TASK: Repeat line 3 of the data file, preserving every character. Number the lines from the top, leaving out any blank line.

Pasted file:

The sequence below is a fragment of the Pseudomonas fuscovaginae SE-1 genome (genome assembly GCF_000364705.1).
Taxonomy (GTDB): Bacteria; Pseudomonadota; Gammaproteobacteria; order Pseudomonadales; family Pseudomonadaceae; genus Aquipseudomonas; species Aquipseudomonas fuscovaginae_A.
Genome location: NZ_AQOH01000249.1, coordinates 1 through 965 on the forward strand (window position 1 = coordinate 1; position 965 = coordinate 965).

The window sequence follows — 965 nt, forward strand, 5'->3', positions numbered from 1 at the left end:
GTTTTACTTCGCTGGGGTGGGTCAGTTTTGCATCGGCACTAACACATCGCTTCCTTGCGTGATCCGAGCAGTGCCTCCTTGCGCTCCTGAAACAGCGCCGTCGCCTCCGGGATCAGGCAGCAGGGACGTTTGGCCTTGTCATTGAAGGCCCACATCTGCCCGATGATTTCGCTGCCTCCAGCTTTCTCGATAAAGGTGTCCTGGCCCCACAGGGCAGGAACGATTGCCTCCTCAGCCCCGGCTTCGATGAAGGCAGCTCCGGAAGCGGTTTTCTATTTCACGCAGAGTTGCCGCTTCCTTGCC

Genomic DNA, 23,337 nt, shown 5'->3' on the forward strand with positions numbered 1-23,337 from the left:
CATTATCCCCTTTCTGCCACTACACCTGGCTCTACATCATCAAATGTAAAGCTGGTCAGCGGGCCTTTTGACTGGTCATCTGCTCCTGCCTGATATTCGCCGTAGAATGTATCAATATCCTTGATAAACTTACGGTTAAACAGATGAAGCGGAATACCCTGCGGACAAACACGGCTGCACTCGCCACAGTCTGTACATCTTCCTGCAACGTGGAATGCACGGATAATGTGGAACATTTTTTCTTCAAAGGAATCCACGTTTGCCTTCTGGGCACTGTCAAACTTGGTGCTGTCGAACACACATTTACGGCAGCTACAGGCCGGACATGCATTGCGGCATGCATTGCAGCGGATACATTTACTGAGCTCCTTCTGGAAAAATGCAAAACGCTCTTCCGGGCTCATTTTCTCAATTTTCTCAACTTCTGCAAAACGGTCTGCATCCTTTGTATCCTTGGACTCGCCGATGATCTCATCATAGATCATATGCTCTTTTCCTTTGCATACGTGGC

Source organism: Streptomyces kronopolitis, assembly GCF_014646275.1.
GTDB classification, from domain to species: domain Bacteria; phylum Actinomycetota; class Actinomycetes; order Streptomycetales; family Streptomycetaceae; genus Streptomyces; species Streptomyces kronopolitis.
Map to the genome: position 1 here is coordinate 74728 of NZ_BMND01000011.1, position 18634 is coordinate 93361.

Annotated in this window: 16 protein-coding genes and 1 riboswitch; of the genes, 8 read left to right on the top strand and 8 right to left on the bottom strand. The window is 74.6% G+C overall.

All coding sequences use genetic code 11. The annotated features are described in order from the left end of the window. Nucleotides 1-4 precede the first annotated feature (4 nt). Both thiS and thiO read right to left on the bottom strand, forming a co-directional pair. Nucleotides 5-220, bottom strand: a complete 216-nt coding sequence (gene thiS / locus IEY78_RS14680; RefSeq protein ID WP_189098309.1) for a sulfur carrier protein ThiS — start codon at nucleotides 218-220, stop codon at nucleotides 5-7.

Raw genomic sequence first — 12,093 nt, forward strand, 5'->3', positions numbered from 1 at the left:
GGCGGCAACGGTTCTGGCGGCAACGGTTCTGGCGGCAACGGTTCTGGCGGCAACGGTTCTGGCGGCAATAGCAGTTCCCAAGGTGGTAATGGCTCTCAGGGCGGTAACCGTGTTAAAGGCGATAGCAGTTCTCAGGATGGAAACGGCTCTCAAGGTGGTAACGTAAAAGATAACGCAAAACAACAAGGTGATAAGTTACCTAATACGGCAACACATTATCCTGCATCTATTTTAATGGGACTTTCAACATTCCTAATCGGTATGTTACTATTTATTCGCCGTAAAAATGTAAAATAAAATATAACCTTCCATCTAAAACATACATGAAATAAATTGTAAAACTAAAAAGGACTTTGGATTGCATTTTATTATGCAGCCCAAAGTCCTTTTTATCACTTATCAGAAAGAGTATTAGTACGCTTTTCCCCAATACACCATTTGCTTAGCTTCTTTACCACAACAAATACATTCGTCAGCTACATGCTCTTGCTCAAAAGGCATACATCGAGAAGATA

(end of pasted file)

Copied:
Genome location: NZ_AQOH01000249.1, coordinates 1 through 965 on the forward strand (window position 1 = coordinate 1; position 965 = coordinate 965).